by Guest Contributor M.Dot, originally published at Model Minority
I think I have fallen in love with Camus (a dead white Algerian philosopher who argues that the death penalty is premeditated murder) and Anthony Hamilton simultaneously.
What does this have to do with being an artist? Everything, simply because over the last few days I have been apart of a few conversations on the tension between art and commerce.
Two days ago, on Twitter, Indieplanet and I were having a discussion about art, commerce, Joe Budden/Vlad flap up.
indieplanet @mdotwrites Its a bigger issue of basic ethics.
Too many blogs/video sites decide at some point to exchange
ethics for page views. 10:06 AM Jan 11th from web in reply to
indieplanet @mdotwrites Re: Budden/Vlad – What are your
thoughts on the whole situation. I think its a bigger picture that
video sites should consider. 11:51 PM Jan 10th from web
in reply to mdotwrites
indieplanet @mdotwrites Shouldnt it be possible to make a
contribution AND get paid?? It is possible (not common)
to change the game & have morals 12:17 PM Jan 11th from web
in reply to mdotwrites
@indieplanet Its like running with the Dope man. Sooner or
later, someone is going to test you, and you are going to have
to choose. 12:23 PM Jan 11th from web in reply to indieplanet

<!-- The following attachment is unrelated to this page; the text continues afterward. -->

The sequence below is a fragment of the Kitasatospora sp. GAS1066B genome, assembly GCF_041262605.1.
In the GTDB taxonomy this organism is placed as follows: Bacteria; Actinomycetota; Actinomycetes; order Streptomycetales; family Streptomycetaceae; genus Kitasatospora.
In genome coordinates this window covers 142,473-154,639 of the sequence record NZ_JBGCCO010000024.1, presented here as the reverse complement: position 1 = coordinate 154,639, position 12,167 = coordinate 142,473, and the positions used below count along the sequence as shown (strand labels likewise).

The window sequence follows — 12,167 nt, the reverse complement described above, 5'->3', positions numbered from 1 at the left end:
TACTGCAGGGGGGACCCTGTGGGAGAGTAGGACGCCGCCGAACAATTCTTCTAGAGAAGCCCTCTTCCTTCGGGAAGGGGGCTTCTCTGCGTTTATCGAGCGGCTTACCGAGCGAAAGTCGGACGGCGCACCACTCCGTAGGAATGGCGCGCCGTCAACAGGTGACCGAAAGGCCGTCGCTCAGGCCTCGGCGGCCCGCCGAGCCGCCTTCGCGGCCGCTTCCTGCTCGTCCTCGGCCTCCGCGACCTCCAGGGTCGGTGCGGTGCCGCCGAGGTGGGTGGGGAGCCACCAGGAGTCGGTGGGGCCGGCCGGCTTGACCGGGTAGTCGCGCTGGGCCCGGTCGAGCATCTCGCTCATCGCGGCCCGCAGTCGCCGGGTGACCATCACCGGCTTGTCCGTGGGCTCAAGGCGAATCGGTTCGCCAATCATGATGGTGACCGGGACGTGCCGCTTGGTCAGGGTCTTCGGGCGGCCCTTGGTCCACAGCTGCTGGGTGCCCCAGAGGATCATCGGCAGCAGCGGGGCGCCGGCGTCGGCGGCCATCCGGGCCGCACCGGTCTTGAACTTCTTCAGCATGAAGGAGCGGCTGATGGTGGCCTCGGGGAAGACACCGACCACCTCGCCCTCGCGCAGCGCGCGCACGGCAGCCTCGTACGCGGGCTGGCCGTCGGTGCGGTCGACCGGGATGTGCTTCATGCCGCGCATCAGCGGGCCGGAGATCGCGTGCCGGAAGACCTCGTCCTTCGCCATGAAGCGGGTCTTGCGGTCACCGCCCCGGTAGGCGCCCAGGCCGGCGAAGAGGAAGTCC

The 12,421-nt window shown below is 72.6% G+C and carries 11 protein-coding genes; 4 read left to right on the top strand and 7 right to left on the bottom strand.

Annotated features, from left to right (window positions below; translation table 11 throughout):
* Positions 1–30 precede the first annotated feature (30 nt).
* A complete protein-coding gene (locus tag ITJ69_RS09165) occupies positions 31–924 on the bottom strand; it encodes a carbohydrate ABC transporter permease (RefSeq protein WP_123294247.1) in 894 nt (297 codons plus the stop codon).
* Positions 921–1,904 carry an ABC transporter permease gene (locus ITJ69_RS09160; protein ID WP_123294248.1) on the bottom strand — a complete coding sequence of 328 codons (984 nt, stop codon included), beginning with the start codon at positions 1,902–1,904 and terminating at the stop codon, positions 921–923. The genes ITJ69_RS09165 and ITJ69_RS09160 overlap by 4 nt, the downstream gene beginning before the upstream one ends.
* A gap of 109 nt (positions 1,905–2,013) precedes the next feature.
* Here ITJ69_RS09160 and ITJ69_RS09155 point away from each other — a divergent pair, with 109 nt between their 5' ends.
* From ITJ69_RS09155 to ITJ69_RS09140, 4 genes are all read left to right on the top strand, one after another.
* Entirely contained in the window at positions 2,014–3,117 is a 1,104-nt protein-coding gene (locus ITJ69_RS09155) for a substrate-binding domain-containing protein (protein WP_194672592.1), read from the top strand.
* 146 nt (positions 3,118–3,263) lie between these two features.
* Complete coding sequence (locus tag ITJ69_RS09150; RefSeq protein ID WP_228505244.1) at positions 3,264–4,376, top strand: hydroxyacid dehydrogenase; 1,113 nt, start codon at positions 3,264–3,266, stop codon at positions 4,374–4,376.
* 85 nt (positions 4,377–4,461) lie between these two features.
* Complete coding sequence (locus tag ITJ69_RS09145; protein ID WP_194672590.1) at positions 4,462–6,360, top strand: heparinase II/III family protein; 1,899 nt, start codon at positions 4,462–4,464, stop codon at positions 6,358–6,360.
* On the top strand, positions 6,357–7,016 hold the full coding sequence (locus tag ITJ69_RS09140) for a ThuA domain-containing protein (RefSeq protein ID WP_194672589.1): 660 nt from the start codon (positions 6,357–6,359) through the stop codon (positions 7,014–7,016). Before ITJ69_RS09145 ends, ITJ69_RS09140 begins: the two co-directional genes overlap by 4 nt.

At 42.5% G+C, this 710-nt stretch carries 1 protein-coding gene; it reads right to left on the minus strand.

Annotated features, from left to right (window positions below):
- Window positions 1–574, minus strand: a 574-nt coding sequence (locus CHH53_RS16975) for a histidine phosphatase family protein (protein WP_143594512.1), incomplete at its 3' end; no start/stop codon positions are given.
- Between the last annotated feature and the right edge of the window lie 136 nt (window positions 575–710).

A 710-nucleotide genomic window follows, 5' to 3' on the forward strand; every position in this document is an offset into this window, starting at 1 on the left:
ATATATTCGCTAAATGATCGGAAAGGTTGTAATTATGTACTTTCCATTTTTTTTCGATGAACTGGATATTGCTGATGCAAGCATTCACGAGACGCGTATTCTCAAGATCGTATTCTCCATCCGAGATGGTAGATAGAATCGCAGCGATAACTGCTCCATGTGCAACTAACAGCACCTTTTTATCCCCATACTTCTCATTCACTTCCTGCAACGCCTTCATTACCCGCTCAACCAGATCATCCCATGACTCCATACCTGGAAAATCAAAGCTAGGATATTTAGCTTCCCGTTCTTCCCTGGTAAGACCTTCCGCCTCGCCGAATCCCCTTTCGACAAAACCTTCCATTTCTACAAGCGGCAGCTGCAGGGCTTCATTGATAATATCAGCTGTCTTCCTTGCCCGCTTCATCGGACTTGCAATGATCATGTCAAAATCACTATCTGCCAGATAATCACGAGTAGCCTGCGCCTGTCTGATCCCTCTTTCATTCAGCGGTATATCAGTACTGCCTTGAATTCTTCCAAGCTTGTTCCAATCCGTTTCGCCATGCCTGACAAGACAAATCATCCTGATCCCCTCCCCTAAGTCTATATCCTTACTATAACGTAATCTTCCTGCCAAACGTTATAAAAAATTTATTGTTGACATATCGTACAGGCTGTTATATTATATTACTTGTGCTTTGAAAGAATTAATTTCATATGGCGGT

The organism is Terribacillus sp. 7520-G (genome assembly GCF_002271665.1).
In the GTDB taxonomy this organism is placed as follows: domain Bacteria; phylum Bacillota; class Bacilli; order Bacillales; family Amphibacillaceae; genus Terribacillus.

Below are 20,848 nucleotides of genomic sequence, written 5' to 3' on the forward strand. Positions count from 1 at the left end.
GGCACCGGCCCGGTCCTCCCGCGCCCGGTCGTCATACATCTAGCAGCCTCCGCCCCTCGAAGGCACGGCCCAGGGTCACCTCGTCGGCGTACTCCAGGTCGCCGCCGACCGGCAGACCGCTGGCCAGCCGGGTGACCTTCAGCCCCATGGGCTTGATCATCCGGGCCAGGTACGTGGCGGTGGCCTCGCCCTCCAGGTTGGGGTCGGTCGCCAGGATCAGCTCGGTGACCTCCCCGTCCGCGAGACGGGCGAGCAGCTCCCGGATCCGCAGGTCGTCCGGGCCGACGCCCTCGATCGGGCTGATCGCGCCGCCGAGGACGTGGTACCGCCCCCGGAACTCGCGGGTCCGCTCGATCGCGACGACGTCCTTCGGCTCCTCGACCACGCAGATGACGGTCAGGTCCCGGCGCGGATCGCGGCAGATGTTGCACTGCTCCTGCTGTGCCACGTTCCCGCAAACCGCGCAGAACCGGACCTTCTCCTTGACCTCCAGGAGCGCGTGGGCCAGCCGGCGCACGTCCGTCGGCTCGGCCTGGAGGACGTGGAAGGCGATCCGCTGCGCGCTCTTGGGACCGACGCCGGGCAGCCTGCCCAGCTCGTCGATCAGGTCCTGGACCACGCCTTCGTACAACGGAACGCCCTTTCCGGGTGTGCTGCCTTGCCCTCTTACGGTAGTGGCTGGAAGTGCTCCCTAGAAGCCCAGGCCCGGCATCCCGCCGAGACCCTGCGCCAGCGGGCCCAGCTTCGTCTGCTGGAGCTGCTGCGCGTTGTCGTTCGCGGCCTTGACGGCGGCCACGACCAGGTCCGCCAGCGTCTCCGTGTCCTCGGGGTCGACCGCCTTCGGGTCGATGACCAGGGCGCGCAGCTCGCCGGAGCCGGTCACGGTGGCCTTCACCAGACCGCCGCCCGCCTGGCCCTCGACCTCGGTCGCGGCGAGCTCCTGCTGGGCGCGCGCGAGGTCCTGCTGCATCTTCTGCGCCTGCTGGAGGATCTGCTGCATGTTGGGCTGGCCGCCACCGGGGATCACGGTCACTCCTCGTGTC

Yesterday, Dart Adam’s sent me a link to an essay of his which outlined, amongst many things, how the The Telecommunication’s Act spearheaded mergers and acquisitions in radio and how these changes impacted hip hop.
To cap it off, yesterday, Brooklyn Bodega posted a Facebook note asking “Does Money Ruin it All?” He wrote,
the other day one of our family posted a comment that he was no fan of ‘Notorious’ because too many people had profited from its production. He cited Memebrs of Junior Mafia, Puff and I assume he also had a problem with Ms. Wallace as she looks to have been in charge and arguably received the largest check.
So the question is does the presence of money make it impossible to produce a work of pure artistic integrity?
The responses ranged from, “as long as the Wallace family is compensated then it is all good” to “making money is practical for everyone including artists”, and finally “this is a less of an issue of the evils of capitalism and rather a question of authenticity.”
Many of the comments reflect a fundamental lack of understanding of capitalism and both how it has historically impacted art and how it impacts hip hop and Black artists specifically. Because capital is productive property, there will always be a move to exploit the the property to obtain the most returns. Continue reading